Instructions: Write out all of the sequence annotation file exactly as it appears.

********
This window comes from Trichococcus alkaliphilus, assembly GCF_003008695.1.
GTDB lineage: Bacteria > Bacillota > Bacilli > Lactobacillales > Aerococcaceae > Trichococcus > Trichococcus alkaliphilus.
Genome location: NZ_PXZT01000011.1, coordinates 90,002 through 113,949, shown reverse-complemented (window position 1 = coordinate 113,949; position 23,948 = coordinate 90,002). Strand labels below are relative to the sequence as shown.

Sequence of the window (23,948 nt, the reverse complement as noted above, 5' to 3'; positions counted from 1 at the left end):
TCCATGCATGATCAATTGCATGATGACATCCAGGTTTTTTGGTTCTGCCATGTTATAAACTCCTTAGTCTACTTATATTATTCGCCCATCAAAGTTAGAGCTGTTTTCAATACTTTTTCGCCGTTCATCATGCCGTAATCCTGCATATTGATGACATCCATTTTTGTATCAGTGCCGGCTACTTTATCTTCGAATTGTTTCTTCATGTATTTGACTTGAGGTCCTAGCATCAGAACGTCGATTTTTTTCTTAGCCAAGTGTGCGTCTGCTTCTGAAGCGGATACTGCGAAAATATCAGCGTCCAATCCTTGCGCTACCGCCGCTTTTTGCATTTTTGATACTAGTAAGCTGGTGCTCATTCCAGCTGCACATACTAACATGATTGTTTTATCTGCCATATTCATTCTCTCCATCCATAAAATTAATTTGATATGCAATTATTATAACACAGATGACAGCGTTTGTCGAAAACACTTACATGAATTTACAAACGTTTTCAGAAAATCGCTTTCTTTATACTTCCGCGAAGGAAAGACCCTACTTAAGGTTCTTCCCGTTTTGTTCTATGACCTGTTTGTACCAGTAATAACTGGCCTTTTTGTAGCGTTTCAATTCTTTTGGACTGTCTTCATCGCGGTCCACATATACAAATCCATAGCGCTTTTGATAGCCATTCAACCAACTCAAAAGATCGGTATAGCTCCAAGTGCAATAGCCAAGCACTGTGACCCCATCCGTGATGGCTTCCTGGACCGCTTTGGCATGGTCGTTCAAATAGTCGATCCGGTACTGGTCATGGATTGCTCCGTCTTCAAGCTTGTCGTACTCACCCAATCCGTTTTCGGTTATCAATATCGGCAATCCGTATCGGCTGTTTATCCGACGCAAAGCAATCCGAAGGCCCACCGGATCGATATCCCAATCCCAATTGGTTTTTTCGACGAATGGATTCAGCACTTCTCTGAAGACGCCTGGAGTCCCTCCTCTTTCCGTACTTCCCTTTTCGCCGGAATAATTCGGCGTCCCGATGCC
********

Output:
This window comes from Trichococcus alkaliphilus, assembly GCF_003008695.1.
GTDB lineage: Bacteria > Bacillota > Bacilli > Lactobacillales > Aerococcaceae > Trichococcus > Trichococcus alkaliphilus.
Genome location: NZ_PXZT01000011.1, coordinates 90,002 through 113,949, shown reverse-complemented (window position 1 = coordinate 113,949; position 23,948 = coordinate 90,002). Strand labels below are relative to the sequence as shown.

Sequence of the window (23,948 nt, the reverse complement as noted above, 5' to 3'; positions counted from 1 at the left end):
TCCATGCATGATCAATTGCATGATGACATCCAGGTTTTTTGGTTCTGCCATGTTATAAACTCCTTAGTCTACTTATATTATTCGCCCATCAAAGTTAGAGCTGTTTTCAATACTTTTTCGCCGTTCATCATGCCGTAATCCTGCATATTGATGACATCCATTTTTGTATCAGTGCCGGCTACTTTATCTTCGAATTGTTTCTTCATGTATTTGACTTGAGGTCCTAGCATCAGAACGTCGATTTTTTTCTTAGCCAAGTGTGCGTCTGCTTCTGAAGCGGATACTGCGAAAATATCAGCGTCCAATCCTTGCGCTACCGCCGCTTTTTGCATTTTTGATACTAGTAAGCTGGTGCTCATTCCAGCTGCACATACTAACATGATTGTTTTATCTGCCATATTCATTCTCTCCATCCATAAAATTAATTTGATATGCAATTATTATAACACAGATGACAGCGTTTGTCGAAAACACTTACATGAATTTACAAACGTTTTCAGAAAATCGCTTTCTTTATACTTCCGCGAAGGAAAGACCCTACTTAAGGTTCTTCCCGTTTTGTTCTATGACCTGTTTGTACCAGTAATAACTGGCCTTTTTGTAGCGTTTCAATTCTTTTGGACTGTCTTCATCGCGGTCCACATATACAAATCCATAGCGCTTTTGATAGCCATTCAACCAACTCAAAAGATCGGTATAGCTCCAAGTGCAATAGCCAAGCACTGTGACCCCATCCGTGATGGCTTCCTGGACCGCTTTGGCATGGTCGTTCAAATAGTCGATCCGGTACTGGTCATGGATTGCTCCGTCTTCAAGCTTGTCGTACTCACCCAATCCGTTTTCGGTTATCAATATCGGCAATCCGTATCGGCTGTTTATCCGACGCAAAGCAATCCGAAGGCCCACCGGATCGATATCCCAATCCCAATTGGTTTTTTCGACGAATGGATTCAGCACTTCTCTGAAGACGCCTGGAGTCCCTCCTCTTTCCGTACTTCCCTTTTCGCCGGAATAATTCGGCGTCCCGATGCC